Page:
Gold Is Flashing Warnings

Having hit a six-month high, the precious metal seems to be saying America's recovery isn't that great. Not everyone agrees, though

By Amey Stone

Gold is on the move again. On Oct. 20 it reached a six-month high of $425 an ounce in trading on the New York Mercantile Exchange, up from a 52-week low of $375 in May. Although the yellow metal is still below this year's April peak of $430, its recent climb is pointing to some troubling economic trends.

"Gold is a store of value when uncertainty is out there," says Michael Cuggino, manager of the Permanent Portfolio Fund (PRPFX ), which keeps about 20% of assets in gold. "It could be the pace of the economic recovery isn't that great," he says.

Stock investors seem to be coming to the same conclusion. The Dow Jones industrial average fell back below 10,000 yet again (it closed at 9,887 on Oct. 20) as Wall Street worries about less-than-stellar third-quarter corporate profits, rising energy costs, and declining consumer strength.


  Gold typically rises when stocks fall, which means it can help lower volatility. That's making it increasingly appealing, not only to speculators but also to long-term investors looking for a way to diversify their portfolio, says Frank Holmes, chief executive of U.S. Global Funds, which has several top-performing precious-metals funds.

The weak dollar, which fell to an eight-month low against the euro on Oct. 20 is also contributing to demand for gold by foreign investors and central banks. "Our positive view on gold is based on our bearish outlook for the U.S. dollar," said a Goldman Sachs research report in August that predicted gold would trade as high as $450 in the next six months. Increasing prosperity of Asian consumers, especially in China, is another factor behind the strong demand abroad.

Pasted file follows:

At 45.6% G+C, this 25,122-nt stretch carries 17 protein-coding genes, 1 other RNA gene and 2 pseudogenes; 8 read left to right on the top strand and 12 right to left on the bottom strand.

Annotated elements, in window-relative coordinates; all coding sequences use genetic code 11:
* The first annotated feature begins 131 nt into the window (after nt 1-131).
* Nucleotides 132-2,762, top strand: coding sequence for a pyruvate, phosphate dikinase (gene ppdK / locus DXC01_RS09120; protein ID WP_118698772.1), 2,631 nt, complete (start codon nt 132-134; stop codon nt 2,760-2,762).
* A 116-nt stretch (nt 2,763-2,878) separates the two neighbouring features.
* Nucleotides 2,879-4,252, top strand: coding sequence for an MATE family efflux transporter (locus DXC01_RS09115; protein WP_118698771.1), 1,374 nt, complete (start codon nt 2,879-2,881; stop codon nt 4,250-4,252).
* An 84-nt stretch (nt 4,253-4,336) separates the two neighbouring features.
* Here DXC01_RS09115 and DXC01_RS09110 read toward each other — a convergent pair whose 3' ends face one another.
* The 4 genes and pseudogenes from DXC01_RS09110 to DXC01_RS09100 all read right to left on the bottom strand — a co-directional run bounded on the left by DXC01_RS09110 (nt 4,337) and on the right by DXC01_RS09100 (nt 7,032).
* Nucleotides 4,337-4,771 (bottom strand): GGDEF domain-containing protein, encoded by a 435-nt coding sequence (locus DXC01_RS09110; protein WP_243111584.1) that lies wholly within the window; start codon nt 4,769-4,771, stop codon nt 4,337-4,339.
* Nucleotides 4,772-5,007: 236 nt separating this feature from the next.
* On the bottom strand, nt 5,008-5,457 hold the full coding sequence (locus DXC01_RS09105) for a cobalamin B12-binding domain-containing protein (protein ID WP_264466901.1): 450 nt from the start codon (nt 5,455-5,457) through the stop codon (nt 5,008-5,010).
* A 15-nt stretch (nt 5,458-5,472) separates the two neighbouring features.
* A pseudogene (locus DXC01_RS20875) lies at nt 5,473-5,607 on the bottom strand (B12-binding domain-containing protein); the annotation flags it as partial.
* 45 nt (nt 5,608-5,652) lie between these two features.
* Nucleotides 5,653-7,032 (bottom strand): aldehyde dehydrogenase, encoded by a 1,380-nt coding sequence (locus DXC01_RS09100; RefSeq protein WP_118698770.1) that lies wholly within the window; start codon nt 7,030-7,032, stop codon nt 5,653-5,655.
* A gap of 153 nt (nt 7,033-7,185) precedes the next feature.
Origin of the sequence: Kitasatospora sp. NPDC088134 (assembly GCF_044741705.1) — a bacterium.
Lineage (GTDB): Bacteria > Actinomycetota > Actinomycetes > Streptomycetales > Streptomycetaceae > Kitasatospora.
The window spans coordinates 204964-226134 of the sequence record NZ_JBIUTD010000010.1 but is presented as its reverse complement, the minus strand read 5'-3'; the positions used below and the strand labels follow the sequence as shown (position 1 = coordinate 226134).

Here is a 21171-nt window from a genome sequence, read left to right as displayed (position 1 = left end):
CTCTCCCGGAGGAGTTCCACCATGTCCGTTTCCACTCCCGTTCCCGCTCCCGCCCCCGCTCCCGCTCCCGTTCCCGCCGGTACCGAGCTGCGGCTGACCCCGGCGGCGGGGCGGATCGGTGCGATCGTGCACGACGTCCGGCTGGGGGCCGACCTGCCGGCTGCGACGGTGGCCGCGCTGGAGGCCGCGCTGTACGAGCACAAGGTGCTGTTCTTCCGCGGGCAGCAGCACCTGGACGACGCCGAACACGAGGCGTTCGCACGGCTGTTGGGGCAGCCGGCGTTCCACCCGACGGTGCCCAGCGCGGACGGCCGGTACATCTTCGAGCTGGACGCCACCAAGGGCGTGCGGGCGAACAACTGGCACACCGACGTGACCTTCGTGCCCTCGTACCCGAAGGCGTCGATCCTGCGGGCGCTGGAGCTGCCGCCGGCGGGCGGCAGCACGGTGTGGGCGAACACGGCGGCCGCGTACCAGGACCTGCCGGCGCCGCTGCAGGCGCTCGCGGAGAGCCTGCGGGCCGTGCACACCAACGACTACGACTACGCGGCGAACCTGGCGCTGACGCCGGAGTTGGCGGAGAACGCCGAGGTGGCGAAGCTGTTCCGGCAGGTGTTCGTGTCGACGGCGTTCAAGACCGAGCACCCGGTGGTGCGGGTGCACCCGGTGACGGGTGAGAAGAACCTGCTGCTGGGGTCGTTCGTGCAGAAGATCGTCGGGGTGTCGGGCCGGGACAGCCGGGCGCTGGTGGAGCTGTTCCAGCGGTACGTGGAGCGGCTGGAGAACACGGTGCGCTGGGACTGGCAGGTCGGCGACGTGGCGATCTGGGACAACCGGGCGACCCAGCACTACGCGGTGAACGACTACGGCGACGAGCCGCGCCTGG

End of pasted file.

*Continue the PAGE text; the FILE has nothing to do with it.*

"Whenever you see gold going higher and the stock market treading water or going lower, it indicates to me that people are looking for alternatives," says Ed Giobbe, president of ESG Capital Management in New York. He invests about 10% to 25% of client assets in gold. "Those trends tend to last a long time."


  Here's an important caveat to all this doom and gloom: The shiny stuff's higher price doesn't necessarily indicate that inflation is a problem and higher interest rates are on the way, say many experts. Indeed, rising rates present the biggest risk to gold prices, says Holmes.

Talk to Wayne Angell, a former member of the Federal Reserve Board who now has his own economic consulting firm, Angell Economics, and he'll tell you gold prices are actually declining -- relative to an index of other commodity prices, that is.

He doesn't think the Fed will need to raise rates to keep wages and prices in check. "Inflation isn't possible unless we get an increase in wages that enables workers to buy the products at higher prices," he says. "Clearly that hasn't happened." Pay is up just 2.3% year-over-year in the U.S. "Anyone that thinks inflation is a problem is simply out to lunch," he says.


  Holmes, too, believes interest rates won't go much higher, even if the price of gold continues to soar. "We believe rate increases will occur in a slow and measured way," he says, "so gold should continue to benefit."

That's not necessarily a reason to rush out and buy some bullion now. Giobbe believes gold could trade down short-term as some investors take profits on recent gains. He notes that commercial gold buyers are shorting the market, while financial speculators are buying gold. "That's a very bad combination over the next couple of weeks," he says.

Long-term, however, Giobbe believes gold will moving much higher -- to as much as $500 an ounce next year and potentially even $1,000 an ounce in two to three years. The best time to buy, he says, is on weakness. And with the price reaching a new six-month high while economic conditions in the U.S. wobble, weak isn't the word for gold right now.

Stone is a senior writer for BusinessWeek Online in New York